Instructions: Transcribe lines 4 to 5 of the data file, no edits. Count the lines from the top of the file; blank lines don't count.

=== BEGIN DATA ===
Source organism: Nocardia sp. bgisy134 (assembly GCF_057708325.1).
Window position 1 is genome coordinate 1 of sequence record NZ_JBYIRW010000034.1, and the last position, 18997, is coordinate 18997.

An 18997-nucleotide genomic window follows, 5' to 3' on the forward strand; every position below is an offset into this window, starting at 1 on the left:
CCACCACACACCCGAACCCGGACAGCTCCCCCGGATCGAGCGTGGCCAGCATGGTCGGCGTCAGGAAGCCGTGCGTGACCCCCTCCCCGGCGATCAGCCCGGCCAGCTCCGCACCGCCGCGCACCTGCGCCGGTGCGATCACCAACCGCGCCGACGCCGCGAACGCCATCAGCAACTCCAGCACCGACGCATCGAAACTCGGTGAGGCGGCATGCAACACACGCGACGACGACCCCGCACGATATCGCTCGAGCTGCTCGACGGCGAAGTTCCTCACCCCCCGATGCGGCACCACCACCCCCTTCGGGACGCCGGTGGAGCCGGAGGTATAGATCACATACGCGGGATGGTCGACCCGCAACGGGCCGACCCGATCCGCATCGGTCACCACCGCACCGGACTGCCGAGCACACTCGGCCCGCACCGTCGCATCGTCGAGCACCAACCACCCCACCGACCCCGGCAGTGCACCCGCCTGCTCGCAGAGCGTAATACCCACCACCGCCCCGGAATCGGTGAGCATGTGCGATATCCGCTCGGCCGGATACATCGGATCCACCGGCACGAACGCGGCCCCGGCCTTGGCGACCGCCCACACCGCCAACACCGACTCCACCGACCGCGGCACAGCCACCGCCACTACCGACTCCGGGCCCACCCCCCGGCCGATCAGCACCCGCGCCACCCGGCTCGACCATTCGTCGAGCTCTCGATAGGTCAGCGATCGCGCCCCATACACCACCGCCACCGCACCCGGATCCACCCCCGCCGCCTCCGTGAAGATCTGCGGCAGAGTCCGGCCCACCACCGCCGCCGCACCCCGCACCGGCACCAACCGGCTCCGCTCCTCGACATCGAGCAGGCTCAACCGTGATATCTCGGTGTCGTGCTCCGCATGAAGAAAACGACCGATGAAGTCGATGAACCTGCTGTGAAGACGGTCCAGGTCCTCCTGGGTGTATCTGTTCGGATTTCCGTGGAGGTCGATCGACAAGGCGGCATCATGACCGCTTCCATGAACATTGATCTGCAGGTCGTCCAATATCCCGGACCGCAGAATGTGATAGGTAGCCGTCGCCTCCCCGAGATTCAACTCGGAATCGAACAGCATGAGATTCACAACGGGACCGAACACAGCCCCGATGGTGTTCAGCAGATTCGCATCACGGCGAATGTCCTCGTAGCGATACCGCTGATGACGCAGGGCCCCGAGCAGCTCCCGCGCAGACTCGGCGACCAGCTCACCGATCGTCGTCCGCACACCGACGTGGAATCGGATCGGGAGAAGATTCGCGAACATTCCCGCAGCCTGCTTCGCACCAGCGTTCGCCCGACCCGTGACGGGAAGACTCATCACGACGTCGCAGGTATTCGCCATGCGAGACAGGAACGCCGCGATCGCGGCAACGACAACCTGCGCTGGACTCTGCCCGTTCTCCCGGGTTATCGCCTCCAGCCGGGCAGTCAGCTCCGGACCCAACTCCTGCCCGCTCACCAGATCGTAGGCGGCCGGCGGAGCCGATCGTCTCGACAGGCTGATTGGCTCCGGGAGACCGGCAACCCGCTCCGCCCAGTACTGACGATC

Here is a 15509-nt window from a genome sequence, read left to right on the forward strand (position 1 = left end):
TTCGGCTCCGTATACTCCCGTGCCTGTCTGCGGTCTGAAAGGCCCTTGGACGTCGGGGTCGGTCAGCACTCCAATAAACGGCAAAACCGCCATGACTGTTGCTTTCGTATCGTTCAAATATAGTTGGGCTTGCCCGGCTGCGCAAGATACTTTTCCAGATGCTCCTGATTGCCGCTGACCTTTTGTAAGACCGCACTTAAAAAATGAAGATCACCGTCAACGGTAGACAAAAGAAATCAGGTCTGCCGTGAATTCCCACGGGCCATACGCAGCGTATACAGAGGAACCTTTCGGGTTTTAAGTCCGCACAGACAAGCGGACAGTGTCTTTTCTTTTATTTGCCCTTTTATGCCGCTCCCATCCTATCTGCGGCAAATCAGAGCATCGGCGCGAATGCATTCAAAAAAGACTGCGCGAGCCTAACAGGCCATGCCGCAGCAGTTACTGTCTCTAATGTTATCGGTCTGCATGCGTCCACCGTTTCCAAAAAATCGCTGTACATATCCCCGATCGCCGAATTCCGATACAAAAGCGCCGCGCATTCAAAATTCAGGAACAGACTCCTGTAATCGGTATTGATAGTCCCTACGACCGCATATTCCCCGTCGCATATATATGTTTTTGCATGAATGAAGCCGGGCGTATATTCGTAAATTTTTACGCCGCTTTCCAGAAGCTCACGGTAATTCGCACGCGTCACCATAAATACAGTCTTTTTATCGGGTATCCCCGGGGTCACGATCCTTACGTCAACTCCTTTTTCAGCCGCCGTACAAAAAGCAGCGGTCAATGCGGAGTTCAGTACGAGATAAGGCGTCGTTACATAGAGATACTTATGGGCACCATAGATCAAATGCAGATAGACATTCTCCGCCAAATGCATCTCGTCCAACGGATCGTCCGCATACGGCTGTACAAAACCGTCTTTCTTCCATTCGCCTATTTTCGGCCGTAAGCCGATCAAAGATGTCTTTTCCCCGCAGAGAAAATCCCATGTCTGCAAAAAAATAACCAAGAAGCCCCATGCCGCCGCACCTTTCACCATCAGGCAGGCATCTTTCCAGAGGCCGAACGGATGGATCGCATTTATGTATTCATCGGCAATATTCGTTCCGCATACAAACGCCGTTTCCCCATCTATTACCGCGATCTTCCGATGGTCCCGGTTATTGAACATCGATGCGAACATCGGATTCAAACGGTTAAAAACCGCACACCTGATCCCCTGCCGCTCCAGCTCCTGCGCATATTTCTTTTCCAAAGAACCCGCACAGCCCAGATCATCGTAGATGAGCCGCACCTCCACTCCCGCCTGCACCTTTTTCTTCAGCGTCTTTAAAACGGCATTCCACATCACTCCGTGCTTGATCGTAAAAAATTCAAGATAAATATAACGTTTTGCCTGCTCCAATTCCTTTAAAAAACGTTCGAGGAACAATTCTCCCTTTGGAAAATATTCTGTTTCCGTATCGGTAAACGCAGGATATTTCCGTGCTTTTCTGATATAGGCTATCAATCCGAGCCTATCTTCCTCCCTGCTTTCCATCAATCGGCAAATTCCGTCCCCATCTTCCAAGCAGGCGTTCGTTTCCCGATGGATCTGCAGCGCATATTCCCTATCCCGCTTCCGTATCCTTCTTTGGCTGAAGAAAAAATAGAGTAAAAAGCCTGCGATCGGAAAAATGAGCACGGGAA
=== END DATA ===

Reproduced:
CCACCACACACCCGAACCCGGACAGCTCCCCCGGATCGAGCGTGGCCAGCATGGTCGGCGTCAGGAAGCCGTGCGTGACCCCCTCCCCGGCGATCAGCCCGGCCAGCTCCGCACCGCCGCGCACCTGCGCCGGTGCGATCACCAACCGCGCCGACGCCGCGAACGCCATCAGCAACTCCAGCACCGACGCATCGAAACTCGGTGAGGCGGCATGCAACACACGCGACGACGACCCCGCACGATATCGCTCGAGCTGCTCGACGGCGAAGTTCCTCACCCCCCGATGCGGCACCACCACCCCCTTCGGGACGCCGGTGGAGCCGGAGGTATAGATCACATACGCGGGATGGTCGACCCGCAACGGGCCGACCCGATCCGCATCGGTCACCACCGCACCGGACTGCCGAGCACACTCGGCCCGCACCGTCGCATCGTCGAGCACCAACCACCCCACCGACCCCGGCAGTGCACCCGCCTGCTCGCAGAGCGTAATACCCACCACCGCCCCGGAATCGGTGAGCATGTGCGATATCCGCTCGGCCGGATACATCGGATCCACCGGCACGAACGCGGCCCCGGCCTTGGCGACCGCCCACACCGCCAACACCGACTCCACCGACCGCGGCACAGCCACCGCCACTACCGACTCCGGGCCCACCCCCCGGCCGATCAGCACCCGCGCCACCCGGCTCGACCATTCGTCGAGCTCTCGATAGGTCAGCGATCGCGCCCCATACACCACCGCCACCGCACCCGGATCCACCCCCGCCGCCTCCGTGAAGATCTGCGGCAGAGTCCGGCCCACCACCGCCGCCGCACCCCGCACCGGCACCAACCGGCTCCGCTCCTCGACATCGAGCAGGCTCAACCGTGATATCTCGGTGTCGTGCTCCGCATGAAGAAAACGACCGATGAAGTCGATGAACCTGCTGTGAAGACGGTCCAGGTCCTCCTGGGTGTATCTGTTCGGATTTCCGTGGAGGTCGATCGACAAGGCGGCATCATGACCGCTTCCATGAACATTGATCTGCAGGTCGTCCAATATCCCGGACCGCAGAATGTGATAGGTAGCCGTCGCCTCCCCGAGATTCAACTCGGAATCGAACAGCATGAGATTCACAACGGGACCGAACACAGCCCCGATGGTGTTCAGCAGATTCGCATCACGGCGAATGTCCTCGTAGCGATACCGCTGATGACGCAGGGCCCCGAGCAGCTCCCGCGCAGACTCGGCGACCAGCTCACCGATCGTCGTCCGCACACCGACGTGGAATCGGATCGGGAGAAGATTCGCGAACATTCCCGCAGCCTGCTTCGCACCAGCGTTCGCCCGACCCGTGACGGGAAGACTCATCACGACGTCGCAGGTATTCGCCATGCGAGACAGGAACGCCGCGATCGCGGCAACGACAACCTGCGCTGGACTCTGCCCGTTCTCCCGGGTTATCGCCTCCAGCCGGGCAGTCAGCTCCGGACCCAACTCCTGCCCGCTCACCAGATCGTAGGCGGCCGGCGGAGCCGATCGTCTCGACAGGCTGATTGGCTCCGGGAGACCGGCAACCCGCTCCGCCCAGTACTGACGATC

Here is a 15509-nt window from a genome sequence, read left to right on the forward strand (position 1 = left end):